“Skull Creek,” Bloodvein River,” “Coffin Cove,” “Devil’s Kitchen” – Canada has some spine-chilling place names. And while we don’t have a reputation for being scary, Canadians are enthusiastic about Halloween.
Across the country, we expend a lot of effort and money* to make the night monstrous – with creepy costumes, petrifying porch decorations and even spook-tacular exhibits with haunting music and lighting, and scary scenes. Some people go all-out at Halloween...
And who’s it all for? Costumed sugar-craving kids, armed with bags for collecting candy, trick-or-treating through neighbourhoods in disguise.
To help keep the night fun, we’ve put together some safety tips for kids and drivers. And to help you with your Halloween preparations we’ve got some pumpkin carving stencils you can download to add a Chevy-shiver to your night.
TIPS FOR PARENTS AND CHILDREN
Be visibly scary
Put reflective tape on the back of your child’s costume, or clip on a flashing red or white bike light.
Use face paints, rather than masks, for a frightening effect. Masks seriously limit peripheral vision and restrict the ability to look down, causing tripping. You’ll also have more creative options with face paint.
Gather in ghostly groups
There’s safety (and visibility) in numbers, so trick-or-treat with friends and/or family. It’s more fun, and drivers will be more aware of groups than of solitary children.
Look for lights
Go to the houses with lights on or lit pumpkins. A dark house is a sign that the owner is not participating. Save your kids from tripping on dark stairs.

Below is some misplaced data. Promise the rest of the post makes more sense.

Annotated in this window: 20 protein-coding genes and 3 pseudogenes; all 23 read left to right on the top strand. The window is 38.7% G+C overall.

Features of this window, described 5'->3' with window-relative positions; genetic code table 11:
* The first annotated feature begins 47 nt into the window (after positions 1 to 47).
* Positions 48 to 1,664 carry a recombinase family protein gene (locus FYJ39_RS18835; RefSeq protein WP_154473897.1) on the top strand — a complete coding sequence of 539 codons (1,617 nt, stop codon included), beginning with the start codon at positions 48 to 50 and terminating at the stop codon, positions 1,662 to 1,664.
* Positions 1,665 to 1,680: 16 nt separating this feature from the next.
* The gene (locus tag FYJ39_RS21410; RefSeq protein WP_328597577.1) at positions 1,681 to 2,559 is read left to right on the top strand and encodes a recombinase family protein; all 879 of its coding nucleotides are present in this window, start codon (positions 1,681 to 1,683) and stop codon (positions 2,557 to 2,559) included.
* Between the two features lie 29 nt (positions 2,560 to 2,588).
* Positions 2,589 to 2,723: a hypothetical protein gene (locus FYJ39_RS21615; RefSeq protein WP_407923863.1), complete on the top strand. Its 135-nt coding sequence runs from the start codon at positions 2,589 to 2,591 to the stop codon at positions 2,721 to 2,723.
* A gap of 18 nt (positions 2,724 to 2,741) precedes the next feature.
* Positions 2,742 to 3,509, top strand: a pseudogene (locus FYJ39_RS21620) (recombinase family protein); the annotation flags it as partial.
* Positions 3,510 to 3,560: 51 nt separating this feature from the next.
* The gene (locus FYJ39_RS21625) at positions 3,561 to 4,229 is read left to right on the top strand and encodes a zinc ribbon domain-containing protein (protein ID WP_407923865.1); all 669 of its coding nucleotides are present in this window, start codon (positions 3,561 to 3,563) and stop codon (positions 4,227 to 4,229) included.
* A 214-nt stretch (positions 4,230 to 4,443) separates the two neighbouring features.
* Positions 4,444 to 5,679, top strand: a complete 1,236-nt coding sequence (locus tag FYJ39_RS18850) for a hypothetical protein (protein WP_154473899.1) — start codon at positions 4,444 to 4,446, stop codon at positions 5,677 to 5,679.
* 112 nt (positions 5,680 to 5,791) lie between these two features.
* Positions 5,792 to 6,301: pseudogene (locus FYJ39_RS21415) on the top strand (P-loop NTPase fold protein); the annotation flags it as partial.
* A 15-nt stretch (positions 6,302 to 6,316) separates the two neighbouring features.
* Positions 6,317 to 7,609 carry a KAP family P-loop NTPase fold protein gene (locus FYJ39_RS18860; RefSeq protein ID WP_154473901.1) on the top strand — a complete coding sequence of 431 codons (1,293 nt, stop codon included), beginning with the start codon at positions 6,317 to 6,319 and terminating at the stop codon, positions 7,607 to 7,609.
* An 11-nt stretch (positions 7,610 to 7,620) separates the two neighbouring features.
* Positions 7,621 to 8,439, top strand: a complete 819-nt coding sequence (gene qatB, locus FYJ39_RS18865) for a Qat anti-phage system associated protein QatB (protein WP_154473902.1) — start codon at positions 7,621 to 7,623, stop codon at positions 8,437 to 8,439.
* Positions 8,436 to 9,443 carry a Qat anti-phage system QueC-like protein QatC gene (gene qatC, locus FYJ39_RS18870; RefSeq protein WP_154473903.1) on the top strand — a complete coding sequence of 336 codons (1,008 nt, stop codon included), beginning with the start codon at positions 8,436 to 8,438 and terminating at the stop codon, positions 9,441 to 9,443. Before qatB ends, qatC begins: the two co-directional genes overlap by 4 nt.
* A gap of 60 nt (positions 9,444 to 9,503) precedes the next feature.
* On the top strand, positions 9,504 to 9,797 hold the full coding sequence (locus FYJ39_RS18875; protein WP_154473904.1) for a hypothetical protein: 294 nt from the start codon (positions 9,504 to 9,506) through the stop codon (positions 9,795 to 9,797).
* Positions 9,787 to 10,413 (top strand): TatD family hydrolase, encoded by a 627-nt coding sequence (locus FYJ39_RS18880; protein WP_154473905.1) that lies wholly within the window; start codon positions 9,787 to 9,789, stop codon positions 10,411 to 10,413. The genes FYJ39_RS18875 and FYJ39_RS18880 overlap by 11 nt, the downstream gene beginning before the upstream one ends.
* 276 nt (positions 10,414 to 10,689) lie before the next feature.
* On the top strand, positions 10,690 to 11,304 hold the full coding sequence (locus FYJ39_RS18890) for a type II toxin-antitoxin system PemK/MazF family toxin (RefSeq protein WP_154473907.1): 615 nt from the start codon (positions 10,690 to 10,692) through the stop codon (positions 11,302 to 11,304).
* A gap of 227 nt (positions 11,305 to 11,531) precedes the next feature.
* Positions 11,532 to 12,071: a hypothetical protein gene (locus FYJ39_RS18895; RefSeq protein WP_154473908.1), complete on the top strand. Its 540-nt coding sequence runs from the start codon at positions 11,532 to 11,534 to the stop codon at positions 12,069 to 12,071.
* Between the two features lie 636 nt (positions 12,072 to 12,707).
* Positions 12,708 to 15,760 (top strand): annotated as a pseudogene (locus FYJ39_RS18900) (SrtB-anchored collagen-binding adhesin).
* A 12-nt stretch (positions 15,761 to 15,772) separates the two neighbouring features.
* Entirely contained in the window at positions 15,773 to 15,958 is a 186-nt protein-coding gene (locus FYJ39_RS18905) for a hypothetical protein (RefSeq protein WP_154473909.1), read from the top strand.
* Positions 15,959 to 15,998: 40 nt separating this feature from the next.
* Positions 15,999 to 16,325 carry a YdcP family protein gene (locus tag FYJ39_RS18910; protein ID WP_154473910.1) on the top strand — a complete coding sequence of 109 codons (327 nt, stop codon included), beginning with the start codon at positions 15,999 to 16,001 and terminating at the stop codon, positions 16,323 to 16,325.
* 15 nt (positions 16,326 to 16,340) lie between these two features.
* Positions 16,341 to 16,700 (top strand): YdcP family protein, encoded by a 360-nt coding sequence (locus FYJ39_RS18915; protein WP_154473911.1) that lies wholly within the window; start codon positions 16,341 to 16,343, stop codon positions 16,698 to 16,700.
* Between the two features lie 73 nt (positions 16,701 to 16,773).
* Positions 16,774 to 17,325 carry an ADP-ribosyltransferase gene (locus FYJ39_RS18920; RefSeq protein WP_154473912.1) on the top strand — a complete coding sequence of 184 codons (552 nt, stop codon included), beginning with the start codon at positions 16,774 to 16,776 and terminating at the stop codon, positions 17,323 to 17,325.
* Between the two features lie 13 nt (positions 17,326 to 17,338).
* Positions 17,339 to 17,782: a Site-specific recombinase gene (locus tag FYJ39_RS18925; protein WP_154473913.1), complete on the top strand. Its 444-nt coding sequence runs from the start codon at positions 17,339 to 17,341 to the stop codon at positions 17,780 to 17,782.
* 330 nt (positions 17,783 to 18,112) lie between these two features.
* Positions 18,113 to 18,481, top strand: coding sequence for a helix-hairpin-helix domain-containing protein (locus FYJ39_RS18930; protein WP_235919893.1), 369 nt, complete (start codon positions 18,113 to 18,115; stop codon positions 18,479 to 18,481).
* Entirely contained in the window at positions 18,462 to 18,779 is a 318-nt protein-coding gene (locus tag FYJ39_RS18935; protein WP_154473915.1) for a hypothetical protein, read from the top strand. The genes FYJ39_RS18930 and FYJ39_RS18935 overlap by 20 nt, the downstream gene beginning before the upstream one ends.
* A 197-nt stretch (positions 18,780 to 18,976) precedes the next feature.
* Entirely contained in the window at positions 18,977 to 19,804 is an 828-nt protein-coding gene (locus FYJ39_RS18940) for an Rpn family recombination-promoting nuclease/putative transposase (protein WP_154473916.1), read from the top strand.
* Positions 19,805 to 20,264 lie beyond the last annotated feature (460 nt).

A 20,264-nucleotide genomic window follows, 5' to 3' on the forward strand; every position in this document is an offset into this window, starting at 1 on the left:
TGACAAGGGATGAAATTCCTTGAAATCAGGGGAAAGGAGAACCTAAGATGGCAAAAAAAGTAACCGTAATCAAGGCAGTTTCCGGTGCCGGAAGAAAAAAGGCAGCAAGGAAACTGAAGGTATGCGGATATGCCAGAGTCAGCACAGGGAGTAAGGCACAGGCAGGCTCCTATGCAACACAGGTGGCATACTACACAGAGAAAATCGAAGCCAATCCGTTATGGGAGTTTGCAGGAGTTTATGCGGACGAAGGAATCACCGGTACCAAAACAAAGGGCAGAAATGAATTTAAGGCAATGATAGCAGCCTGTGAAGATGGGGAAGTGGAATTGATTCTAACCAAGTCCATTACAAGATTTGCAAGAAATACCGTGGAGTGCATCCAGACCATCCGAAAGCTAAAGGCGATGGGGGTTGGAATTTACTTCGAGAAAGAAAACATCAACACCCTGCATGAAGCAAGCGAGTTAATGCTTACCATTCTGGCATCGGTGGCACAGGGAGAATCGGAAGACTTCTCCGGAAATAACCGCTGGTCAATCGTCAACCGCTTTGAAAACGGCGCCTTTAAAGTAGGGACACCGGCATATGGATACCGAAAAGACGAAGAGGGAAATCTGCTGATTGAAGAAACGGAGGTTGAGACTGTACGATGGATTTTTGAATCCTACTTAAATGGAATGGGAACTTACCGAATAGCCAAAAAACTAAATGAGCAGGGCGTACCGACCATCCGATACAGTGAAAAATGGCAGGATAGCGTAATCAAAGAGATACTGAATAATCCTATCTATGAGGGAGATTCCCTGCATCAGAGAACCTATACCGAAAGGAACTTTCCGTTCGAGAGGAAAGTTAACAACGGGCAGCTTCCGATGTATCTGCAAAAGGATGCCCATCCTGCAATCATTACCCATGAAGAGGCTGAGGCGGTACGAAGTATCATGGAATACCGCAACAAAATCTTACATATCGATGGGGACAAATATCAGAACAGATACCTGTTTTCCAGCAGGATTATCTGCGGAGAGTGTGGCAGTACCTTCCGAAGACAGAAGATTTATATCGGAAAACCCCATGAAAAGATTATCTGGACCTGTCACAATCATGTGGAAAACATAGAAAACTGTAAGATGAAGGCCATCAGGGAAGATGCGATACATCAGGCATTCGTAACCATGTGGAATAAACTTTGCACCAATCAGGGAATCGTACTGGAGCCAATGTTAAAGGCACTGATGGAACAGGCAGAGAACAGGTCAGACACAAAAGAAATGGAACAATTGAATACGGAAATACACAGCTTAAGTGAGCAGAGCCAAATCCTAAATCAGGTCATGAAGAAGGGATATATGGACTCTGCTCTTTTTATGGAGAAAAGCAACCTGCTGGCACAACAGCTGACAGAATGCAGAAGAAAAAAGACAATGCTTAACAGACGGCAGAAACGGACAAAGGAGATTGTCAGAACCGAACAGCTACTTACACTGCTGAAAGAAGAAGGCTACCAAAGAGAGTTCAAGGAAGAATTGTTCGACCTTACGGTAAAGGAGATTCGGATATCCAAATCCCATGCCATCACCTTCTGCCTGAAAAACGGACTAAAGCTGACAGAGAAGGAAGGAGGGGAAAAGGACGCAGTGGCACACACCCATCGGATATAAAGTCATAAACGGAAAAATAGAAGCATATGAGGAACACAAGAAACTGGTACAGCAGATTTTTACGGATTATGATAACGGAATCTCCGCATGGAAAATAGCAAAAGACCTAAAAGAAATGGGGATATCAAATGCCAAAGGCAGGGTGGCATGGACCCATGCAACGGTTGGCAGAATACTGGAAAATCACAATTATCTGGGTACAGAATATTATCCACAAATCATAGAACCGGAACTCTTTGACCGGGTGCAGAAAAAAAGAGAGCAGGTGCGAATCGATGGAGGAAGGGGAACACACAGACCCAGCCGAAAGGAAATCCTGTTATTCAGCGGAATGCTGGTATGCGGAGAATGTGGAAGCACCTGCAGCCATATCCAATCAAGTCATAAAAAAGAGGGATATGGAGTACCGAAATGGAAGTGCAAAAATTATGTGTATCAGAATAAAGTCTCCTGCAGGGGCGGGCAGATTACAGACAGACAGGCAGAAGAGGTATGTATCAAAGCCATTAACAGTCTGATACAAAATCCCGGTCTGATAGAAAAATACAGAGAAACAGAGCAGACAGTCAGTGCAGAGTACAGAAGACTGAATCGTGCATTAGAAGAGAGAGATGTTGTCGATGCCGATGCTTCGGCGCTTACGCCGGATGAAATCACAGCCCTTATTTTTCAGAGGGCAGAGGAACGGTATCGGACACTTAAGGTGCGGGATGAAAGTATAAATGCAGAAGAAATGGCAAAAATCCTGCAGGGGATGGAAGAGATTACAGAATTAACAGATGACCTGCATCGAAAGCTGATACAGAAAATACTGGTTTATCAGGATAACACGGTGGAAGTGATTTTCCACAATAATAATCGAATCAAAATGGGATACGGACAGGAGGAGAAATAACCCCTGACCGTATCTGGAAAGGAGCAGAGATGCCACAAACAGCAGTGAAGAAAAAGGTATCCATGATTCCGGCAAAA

Sort through your children’s candy haul before they eat it. If your child has a food allergy (nuts, dairy, etc.), read the ingredients. No ingredients listed? Put that item in the “parents’ candy” pile.
TIPS FOR DRIVERS
On Halloween night, visibility is key. It’s darker earlier and darting kids may be wearing dark-coloured costumes.
Use your low beams
If it’s foggy, use your low beams and fog lights, if you’ve got them. The light from your high beams will reflect off moisture droplets in fog, making it hard to see.
Clean your windshield
Make sure your windshield is clean, outside and in. Keep your defogger/defroster on.
Fall weather in Canada is unpredictable. Halloween night could be balmy or frosty. Both moist evening air and wet leaves may make the road surface slick. Reduce your speed, and avoid sudden, hard braking. Be prepared for wet and even icy conditions.
Avoid driving during the “witching hour”
Try to stay put for a couple of hours after dusk on Halloween to avoid the trick-or-treating period. The fewer cars on the road, the better.
Expect the unexpected – whether it’s kids appearing out of nowhere, slippery road surfaces, or erratic driving from other drivers.
*In 2007 Canadians spent $1.5 billion on Halloween, according to a Retail Council of Canada report, cited by the CBC. The scary evening’s popularity has continued to grow since then.
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